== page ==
For those who enjoy wine with their meals, the wide variety of flavors found in a Thanksgiving dinner can pose a challenge in finding the “right” pairings. I put the word in quotes because I’m not a firm believer in rules when it comes to food. The easiest and ultimately best pairing for any dish is quite simple: Just drink what you like.

Having said that, keeping a few tried-and-true pairing guidelines in mind while planning your holiday feast can enhance the flavors at the dinner table.

I’ve been lucky in that I have many talented friends — chefs and wine geeks — from whom I’ve learned a lot about wines. For this overview, I leaned on my friend Pedro Rusk, wine educator at Jackson Family Wines in Santa Rosa, California, to share his varietal recommendations.

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This short guide is a place to start but hey, it’s your dinner, so drink what you love. Be grateful and stay safe this holiday season.

—Jack Sonni, writer, musician and food lover, known as the “other guitar player” in Dire Straits


The rock ’n’ roll of wines! Loud, bold flavors up front and jammy with a nice hit of spice, zin is the dark meat turkey lovers’ pairing. Seek out wineries from California’s own Sonoma County; Ridge Vineyards, Seghesio Family Vineyards and Hartford Family Winery are standouts.

Pinot Noir

Like jazz, pinot profiles range from smooth, subtle and fruit-forward to earthy funkiness. Think of the Miles Davis catalog, which includes both the laid-back beauty of “Kind of Blue” and the psychedelic funk of his late ’70s albums. Look for a pinot on the brighter, lower-alcohol side,  which will pair nicely with both white and dark turkey meat and creamy sides, such as mashed potatoes and casseroles. Those from Oregon’s Willamette Valley and California’s Santa Ynez Valley are great choices.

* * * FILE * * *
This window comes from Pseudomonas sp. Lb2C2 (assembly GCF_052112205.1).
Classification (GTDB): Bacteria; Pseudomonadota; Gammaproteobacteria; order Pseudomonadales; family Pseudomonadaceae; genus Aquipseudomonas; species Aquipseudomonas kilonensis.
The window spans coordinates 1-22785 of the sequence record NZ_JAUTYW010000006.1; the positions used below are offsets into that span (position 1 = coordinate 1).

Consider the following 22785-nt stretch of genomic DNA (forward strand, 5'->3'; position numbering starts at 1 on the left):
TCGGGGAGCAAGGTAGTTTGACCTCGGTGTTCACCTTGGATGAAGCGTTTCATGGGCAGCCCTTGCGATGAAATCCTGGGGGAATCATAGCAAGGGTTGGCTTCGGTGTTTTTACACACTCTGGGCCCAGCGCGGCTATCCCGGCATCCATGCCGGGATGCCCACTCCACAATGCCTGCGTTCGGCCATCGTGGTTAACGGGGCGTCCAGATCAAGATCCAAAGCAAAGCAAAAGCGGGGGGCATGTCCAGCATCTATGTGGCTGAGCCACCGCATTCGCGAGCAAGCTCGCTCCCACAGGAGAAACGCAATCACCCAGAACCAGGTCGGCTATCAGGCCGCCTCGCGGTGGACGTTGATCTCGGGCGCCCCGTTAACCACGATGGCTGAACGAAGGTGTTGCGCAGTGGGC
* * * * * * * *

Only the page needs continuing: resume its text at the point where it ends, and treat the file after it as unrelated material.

Sancerre and Vermentino

These folkie singer-songwriter varietals act as palate cleansers to the richness of meats and gravies. A nice chillaxin’ break in your dinner, if you will. Either of these works very well with roasted Brussels sprouts and other veggie sides. If fish, shrimp or oysters are on your menu, these are must-haves! Ask your favorite local wine store for a vermentino from Sardinia or a Sancerre from France’s Loire Valley.

Champagnes and Bubbles

Step into the classical violin section and start off your meal with a sparkling rosé. A symphony of bright, acidic flavors — strawberry, melon, peach — play nicely with cranberry flavors in your dishes and sauce. Sparklings can work throughout the entire meal as well. Champagne, of course, comes from France and only France. Taittinger and Veuve Clicquot are wonderful. On the domestic sparkling front, Roederer Estate from Anderson Valley and J Vineyards from Sonoma County are beautiful wines.